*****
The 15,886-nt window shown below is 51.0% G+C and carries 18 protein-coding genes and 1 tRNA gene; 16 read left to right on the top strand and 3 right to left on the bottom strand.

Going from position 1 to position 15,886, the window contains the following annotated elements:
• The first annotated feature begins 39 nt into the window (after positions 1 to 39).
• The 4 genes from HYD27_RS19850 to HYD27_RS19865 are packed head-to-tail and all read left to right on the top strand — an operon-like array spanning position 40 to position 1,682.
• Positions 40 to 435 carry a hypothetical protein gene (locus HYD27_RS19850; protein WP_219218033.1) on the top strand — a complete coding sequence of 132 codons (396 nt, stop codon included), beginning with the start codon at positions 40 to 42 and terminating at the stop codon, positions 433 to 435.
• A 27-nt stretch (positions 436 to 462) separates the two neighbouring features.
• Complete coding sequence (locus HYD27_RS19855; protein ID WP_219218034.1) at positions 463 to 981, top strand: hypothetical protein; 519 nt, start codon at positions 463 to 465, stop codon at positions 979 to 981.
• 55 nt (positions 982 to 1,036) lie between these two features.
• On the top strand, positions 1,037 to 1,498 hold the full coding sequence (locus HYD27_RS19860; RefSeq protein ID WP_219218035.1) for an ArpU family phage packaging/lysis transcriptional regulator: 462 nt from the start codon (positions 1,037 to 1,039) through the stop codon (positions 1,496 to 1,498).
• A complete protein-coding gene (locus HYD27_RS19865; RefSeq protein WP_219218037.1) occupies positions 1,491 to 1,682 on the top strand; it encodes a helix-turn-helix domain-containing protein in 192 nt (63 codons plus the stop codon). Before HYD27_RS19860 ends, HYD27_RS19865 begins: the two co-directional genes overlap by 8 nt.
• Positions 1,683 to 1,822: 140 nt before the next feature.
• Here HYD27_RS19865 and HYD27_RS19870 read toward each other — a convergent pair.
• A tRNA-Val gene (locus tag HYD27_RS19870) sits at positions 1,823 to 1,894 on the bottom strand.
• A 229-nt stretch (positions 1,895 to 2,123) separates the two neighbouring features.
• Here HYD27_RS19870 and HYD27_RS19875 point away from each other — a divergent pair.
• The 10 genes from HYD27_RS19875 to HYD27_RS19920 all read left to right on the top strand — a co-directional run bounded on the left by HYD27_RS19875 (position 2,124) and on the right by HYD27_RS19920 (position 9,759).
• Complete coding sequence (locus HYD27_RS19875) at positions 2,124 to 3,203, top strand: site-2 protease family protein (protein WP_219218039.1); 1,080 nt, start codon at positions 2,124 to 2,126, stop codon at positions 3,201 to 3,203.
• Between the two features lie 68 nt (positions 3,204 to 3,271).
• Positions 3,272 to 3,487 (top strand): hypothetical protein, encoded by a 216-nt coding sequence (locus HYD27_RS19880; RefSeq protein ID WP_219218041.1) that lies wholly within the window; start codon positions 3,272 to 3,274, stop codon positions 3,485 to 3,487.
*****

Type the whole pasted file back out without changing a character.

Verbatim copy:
The 15,886-nt window shown below is 51.0% G+C and carries 18 protein-coding genes and 1 tRNA gene; 16 read left to right on the top strand and 3 right to left on the bottom strand.

Going from position 1 to position 15,886, the window contains the following annotated elements:
• The first annotated feature begins 39 nt into the window (after positions 1 to 39).
• The 4 genes from HYD27_RS19850 to HYD27_RS19865 are packed head-to-tail and all read left to right on the top strand — an operon-like array spanning position 40 to position 1,682.
• Positions 40 to 435 carry a hypothetical protein gene (locus HYD27_RS19850; protein WP_219218033.1) on the top strand — a complete coding sequence of 132 codons (396 nt, stop codon included), beginning with the start codon at positions 40 to 42 and terminating at the stop codon, positions 433 to 435.
• A 27-nt stretch (positions 436 to 462) separates the two neighbouring features.
• Complete coding sequence (locus HYD27_RS19855; protein ID WP_219218034.1) at positions 463 to 981, top strand: hypothetical protein; 519 nt, start codon at positions 463 to 465, stop codon at positions 979 to 981.
• 55 nt (positions 982 to 1,036) lie between these two features.
• On the top strand, positions 1,037 to 1,498 hold the full coding sequence (locus HYD27_RS19860; RefSeq protein ID WP_219218035.1) for an ArpU family phage packaging/lysis transcriptional regulator: 462 nt from the start codon (positions 1,037 to 1,039) through the stop codon (positions 1,496 to 1,498).
• A complete protein-coding gene (locus HYD27_RS19865; RefSeq protein WP_219218037.1) occupies positions 1,491 to 1,682 on the top strand; it encodes a helix-turn-helix domain-containing protein in 192 nt (63 codons plus the stop codon). Before HYD27_RS19860 ends, HYD27_RS19865 begins: the two co-directional genes overlap by 8 nt.
• Positions 1,683 to 1,822: 140 nt before the next feature.
• Here HYD27_RS19865 and HYD27_RS19870 read toward each other — a convergent pair.
• A tRNA-Val gene (locus tag HYD27_RS19870) sits at positions 1,823 to 1,894 on the bottom strand.
• A 229-nt stretch (positions 1,895 to 2,123) separates the two neighbouring features.
• Here HYD27_RS19870 and HYD27_RS19875 point away from each other — a divergent pair.
• The 10 genes from HYD27_RS19875 to HYD27_RS19920 all read left to right on the top strand — a co-directional run bounded on the left by HYD27_RS19875 (position 2,124) and on the right by HYD27_RS19920 (position 9,759).
• Complete coding sequence (locus HYD27_RS19875) at positions 2,124 to 3,203, top strand: site-2 protease family protein (protein WP_219218039.1); 1,080 nt, start codon at positions 2,124 to 2,126, stop codon at positions 3,201 to 3,203.
• Between the two features lie 68 nt (positions 3,204 to 3,271).
• Positions 3,272 to 3,487 (top strand): hypothetical protein, encoded by a 216-nt coding sequence (locus HYD27_RS19880; RefSeq protein ID WP_219218041.1) that lies wholly within the window; start codon positions 3,272 to 3,274, stop codon positions 3,485 to 3,487.